Author's Address...........................................8
      Expiration and File Name...................................8
































Donald E. Eastlake 3rd                                          [Page 3]


INTERNET-DRAFT                         Mapping A.S. Numbers into the DNS


1. Introduction

   There are a number of elements that will be required to secure
   routing in the Internet.  One of these is a way that independently
   operated top level routing domains be able to authenticate messages
   to each other.

   Sharing a private symmetric key between each pair of such domains is
   impractical.  The Automonous System numbering scheme provides for
   2**16 such domains which implies approximately 2**31 pairs, an
   impractical number of keys to securely generate, install, and
   periodically replace.

   The solution is to use public key technology whereby each domain has
   a private key it can use to sign messages.  Other domains that know
   the corresponding public key can then authenticate these messages.
   Such authenticated messages can be used to set up and replace
   efficient symmetric keys on an as needed basis.

   But how do the domains securely obtain the Autonomous System number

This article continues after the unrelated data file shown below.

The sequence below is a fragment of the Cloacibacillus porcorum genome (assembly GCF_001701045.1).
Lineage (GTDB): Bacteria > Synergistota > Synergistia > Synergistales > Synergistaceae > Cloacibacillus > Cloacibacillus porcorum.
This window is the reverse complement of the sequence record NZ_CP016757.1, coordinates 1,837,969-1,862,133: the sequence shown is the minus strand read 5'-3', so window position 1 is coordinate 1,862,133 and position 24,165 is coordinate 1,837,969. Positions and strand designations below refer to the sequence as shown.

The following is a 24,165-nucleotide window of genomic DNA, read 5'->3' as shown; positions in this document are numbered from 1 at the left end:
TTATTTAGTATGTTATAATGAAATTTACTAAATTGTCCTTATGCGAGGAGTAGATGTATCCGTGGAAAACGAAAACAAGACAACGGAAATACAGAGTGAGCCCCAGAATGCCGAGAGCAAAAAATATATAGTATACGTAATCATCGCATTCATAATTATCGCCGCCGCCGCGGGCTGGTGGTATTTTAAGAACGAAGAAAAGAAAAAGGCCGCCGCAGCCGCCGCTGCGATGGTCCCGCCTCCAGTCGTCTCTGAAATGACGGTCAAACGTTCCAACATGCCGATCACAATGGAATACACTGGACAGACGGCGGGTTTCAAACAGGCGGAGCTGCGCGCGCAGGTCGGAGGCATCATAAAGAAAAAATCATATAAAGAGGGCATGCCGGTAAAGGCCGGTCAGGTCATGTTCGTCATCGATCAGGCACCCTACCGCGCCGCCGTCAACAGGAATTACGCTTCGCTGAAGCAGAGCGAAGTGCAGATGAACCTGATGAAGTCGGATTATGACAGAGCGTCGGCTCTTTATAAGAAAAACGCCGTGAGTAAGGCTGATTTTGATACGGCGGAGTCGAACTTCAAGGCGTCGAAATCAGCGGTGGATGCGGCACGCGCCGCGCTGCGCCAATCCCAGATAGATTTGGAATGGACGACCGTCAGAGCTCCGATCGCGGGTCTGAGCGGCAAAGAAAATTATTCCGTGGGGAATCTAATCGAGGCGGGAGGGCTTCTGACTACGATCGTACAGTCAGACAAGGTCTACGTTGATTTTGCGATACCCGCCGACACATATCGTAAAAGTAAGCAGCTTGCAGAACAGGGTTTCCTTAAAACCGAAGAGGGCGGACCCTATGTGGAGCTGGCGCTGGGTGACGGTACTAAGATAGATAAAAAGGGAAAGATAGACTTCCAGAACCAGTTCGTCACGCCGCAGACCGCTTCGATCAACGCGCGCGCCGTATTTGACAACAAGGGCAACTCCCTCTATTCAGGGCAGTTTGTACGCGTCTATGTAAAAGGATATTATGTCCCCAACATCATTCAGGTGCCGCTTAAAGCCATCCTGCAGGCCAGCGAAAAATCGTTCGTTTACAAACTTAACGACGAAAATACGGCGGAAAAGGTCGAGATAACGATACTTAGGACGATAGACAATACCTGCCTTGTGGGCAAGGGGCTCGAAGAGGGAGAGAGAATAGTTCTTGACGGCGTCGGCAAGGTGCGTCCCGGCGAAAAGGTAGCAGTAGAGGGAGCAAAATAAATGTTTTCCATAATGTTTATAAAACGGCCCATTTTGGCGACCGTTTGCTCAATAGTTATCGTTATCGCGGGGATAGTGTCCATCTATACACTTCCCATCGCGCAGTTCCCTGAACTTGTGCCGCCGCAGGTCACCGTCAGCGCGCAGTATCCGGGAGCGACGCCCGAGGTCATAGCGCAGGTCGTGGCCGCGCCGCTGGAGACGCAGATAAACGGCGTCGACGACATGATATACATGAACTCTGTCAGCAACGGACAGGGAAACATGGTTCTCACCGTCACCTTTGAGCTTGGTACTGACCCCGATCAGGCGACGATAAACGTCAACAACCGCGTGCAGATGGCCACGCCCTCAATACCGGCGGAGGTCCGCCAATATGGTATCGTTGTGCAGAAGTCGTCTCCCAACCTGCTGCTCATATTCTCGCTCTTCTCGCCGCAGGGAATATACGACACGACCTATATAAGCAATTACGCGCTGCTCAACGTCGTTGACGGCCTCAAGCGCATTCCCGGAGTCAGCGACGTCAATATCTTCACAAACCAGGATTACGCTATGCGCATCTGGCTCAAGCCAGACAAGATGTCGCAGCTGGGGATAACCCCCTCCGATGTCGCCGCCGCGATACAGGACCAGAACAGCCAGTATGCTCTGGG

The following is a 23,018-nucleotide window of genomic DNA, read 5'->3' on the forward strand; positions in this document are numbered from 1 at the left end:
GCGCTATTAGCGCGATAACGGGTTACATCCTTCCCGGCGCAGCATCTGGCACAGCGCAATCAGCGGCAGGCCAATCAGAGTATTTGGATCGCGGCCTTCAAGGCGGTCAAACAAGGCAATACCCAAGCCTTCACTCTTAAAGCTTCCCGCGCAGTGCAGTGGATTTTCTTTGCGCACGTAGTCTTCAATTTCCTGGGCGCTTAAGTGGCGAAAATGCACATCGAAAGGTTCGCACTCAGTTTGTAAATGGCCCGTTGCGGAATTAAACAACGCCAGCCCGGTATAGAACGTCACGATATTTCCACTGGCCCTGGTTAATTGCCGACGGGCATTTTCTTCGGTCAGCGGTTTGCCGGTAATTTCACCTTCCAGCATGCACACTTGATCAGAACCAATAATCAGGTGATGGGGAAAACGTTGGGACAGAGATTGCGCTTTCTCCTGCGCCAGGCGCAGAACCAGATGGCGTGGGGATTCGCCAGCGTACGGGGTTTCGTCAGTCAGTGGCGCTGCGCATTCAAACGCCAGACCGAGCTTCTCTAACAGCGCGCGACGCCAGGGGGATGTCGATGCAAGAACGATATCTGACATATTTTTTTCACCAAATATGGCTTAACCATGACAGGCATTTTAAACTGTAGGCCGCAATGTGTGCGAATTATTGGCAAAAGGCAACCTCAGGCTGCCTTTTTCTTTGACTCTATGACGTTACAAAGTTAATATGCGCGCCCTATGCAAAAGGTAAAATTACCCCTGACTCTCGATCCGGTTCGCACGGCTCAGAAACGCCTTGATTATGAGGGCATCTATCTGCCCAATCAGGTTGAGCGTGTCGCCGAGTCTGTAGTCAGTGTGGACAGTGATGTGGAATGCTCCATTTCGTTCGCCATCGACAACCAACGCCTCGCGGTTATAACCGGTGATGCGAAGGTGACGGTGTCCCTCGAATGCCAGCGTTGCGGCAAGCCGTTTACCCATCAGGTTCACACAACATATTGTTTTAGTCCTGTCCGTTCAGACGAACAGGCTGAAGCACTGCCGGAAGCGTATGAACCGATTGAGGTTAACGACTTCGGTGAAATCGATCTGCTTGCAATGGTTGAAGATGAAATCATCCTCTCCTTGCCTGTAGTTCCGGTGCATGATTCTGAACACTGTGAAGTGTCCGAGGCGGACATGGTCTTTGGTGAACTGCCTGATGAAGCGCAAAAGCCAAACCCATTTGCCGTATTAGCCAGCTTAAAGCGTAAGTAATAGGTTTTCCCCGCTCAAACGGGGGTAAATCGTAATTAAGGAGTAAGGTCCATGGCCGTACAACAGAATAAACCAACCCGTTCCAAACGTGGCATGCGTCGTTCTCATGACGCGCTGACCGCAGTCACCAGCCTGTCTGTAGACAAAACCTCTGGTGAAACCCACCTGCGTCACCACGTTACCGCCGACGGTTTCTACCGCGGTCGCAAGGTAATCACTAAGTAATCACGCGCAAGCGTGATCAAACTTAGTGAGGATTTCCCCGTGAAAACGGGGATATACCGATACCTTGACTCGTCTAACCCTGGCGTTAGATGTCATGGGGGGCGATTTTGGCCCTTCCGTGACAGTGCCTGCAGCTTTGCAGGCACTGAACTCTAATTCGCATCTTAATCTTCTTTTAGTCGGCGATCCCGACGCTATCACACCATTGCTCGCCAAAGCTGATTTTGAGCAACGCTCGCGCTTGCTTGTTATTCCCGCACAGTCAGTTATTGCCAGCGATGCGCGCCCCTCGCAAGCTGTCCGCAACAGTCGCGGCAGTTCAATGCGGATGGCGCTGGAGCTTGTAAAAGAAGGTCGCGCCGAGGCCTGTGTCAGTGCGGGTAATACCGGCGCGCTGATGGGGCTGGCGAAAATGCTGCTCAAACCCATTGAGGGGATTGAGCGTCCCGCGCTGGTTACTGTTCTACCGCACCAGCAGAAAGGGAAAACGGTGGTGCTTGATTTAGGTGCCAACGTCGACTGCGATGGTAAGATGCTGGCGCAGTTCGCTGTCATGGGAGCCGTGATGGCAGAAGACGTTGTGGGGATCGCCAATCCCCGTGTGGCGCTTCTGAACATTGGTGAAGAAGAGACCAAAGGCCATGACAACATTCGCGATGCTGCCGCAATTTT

to public key mapping?

   Extensions currently being developed for the Domain Name System will
   enable it to be conveniently used for authenticated public key
   distribution (see other draft-ietf-dnssec-*.txt). All that is
   required is a mapping of Autonomous System numbers into domain names,
   which is provided by this draft.

   It should be noted that the public keys retrieved from DNS will
   likely be used mostly to authenticate only initial set up messages.
   Autonomous Systems that need to converse with any frequency will
   probably negotiate more efficient session keys.




















Donald E. Eastlake 3rd                                          [Page 4]


INTERNET-DRAFT                         Mapping A.S. Numbers into the DNS


2. Autonomous System Number Mapping

   Autonomous System (A.S.) numbers are 16 bit quantities.  The A.S.
   number is mapped into a domain name as follows: (1) write the A.S. as
   a four digit hex number (with leading zeros if necessary), (2)
   reverse these digits and separated them with dots, and (3) append
   ".in-as.arpa" to them.

   Thus the domain name correspond to Autonomos System 69, which is 0045
   hex, is

        5.4.0.0.in-as.arpa.

   All of *.in-as.arpa could be handled as one zone or parts of it
   carved out as subzones as administrative convenience dictates.

   [I choose .arpa as that seems to follow the in-addr model and A.S.
   numbers originated in the IPv4 world.]


































Donald E. Eastlake 3rd                                          [Page 5]


INTERNET-DRAFT                         Mapping A.S. Numbers into the DNS


3. Meaning of RRs

   There are no enforceable restrictions on what resource records can be
   stored under *.in-as.arpa names; however, the following guidance is
   given for some RR types (the KEY RR is given first, then the rest in
   alphabetic order).

        KEY: This type of resource record associates a public key with